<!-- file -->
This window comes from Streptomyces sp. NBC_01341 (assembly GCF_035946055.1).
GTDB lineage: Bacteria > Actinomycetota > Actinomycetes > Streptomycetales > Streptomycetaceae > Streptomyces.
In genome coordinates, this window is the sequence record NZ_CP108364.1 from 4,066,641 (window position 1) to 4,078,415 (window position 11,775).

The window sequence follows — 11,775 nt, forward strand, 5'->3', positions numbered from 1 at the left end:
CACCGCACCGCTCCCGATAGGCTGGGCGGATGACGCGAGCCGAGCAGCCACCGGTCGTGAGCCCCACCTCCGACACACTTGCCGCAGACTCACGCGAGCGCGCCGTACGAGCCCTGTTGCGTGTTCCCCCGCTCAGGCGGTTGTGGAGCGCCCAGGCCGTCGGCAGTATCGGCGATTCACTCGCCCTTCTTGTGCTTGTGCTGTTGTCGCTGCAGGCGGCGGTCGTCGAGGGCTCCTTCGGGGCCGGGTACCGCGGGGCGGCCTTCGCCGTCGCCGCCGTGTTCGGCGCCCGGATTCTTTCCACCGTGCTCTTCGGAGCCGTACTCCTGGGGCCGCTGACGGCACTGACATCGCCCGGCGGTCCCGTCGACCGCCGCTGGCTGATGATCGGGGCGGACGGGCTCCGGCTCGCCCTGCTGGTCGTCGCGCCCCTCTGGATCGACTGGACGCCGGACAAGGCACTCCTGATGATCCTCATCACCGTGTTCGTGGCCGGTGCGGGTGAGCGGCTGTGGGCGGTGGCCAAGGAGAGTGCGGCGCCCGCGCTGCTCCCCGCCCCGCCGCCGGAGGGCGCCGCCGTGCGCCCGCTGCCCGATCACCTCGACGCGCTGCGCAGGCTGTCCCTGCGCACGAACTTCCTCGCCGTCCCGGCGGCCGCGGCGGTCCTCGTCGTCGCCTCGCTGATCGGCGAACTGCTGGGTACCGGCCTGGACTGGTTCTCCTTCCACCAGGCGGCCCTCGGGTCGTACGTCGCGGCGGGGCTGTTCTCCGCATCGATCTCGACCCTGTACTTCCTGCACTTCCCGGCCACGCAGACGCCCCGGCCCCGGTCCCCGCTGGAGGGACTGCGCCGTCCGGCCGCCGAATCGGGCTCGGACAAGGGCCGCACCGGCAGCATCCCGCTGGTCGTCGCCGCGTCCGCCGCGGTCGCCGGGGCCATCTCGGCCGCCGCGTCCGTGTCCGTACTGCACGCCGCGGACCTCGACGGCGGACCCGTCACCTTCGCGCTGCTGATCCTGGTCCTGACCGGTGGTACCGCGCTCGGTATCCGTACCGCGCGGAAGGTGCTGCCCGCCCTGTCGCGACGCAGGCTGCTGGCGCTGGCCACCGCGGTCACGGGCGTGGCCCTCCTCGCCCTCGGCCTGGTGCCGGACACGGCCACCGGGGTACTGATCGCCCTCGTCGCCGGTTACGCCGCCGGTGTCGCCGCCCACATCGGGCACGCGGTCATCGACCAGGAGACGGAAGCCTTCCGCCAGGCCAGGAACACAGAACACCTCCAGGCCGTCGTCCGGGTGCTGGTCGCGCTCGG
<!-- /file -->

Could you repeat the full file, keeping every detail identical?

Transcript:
This window comes from Streptomyces sp. NBC_01341 (assembly GCF_035946055.1).
GTDB lineage: Bacteria > Actinomycetota > Actinomycetes > Streptomycetales > Streptomycetaceae > Streptomyces.
In genome coordinates, this window is the sequence record NZ_CP108364.1 from 4,066,641 (window position 1) to 4,078,415 (window position 11,775).

The window sequence follows — 11,775 nt, forward strand, 5'->3', positions numbered from 1 at the left end:
CACCGCACCGCTCCCGATAGGCTGGGCGGATGACGCGAGCCGAGCAGCCACCGGTCGTGAGCCCCACCTCCGACACACTTGCCGCAGACTCACGCGAGCGCGCCGTACGAGCCCTGTTGCGTGTTCCCCCGCTCAGGCGGTTGTGGAGCGCCCAGGCCGTCGGCAGTATCGGCGATTCACTCGCCCTTCTTGTGCTTGTGCTGTTGTCGCTGCAGGCGGCGGTCGTCGAGGGCTCCTTCGGGGCCGGGTACCGCGGGGCGGCCTTCGCCGTCGCCGCCGTGTTCGGCGCCCGGATTCTTTCCACCGTGCTCTTCGGAGCCGTACTCCTGGGGCCGCTGACGGCACTGACATCGCCCGGCGGTCCCGTCGACCGCCGCTGGCTGATGATCGGGGCGGACGGGCTCCGGCTCGCCCTGCTGGTCGTCGCGCCCCTCTGGATCGACTGGACGCCGGACAAGGCACTCCTGATGATCCTCATCACCGTGTTCGTGGCCGGTGCGGGTGAGCGGCTGTGGGCGGTGGCCAAGGAGAGTGCGGCGCCCGCGCTGCTCCCCGCCCCGCCGCCGGAGGGCGCCGCCGTGCGCCCGCTGCCCGATCACCTCGACGCGCTGCGCAGGCTGTCCCTGCGCACGAACTTCCTCGCCGTCCCGGCGGCCGCGGCGGTCCTCGTCGTCGCCTCGCTGATCGGCGAACTGCTGGGTACCGGCCTGGACTGGTTCTCCTTCCACCAGGCGGCCCTCGGGTCGTACGTCGCGGCGGGGCTGTTCTCCGCATCGATCTCGACCCTGTACTTCCTGCACTTCCCGGCCACGCAGACGCCCCGGCCCCGGTCCCCGCTGGAGGGACTGCGCCGTCCGGCCGCCGAATCGGGCTCGGACAAGGGCCGCACCGGCAGCATCCCGCTGGTCGTCGCCGCGTCCGCCGCGGTCGCCGGGGCCATCTCGGCCGCCGCGTCCGTGTCCGTACTGCACGCCGCGGACCTCGACGGCGGACCCGTCACCTTCGCGCTGCTGATCCTGGTCCTGACCGGTGGTACCGCGCTCGGTATCCGTACCGCGCGGAAGGTGCTGCCCGCCCTGTCGCGACGCAGGCTGCTGGCGCTGGCCACCGCGGTCACGGGCGTGGCCCTCCTCGCCCTCGGCCTGGTGCCGGACACGGCCACCGGGGTACTGATCGCCCTCGTCGCCGGTTACGCCGCCGGTGTCGCCGCCCACATCGGGCACGCGGTCATCGACCAGGAGACGGAAGCCTTCCGCCAGGCCAGGAACACAGAACACCTCCAGGCCGTCGTCCGGGTGCTGGTCGCGCTCGG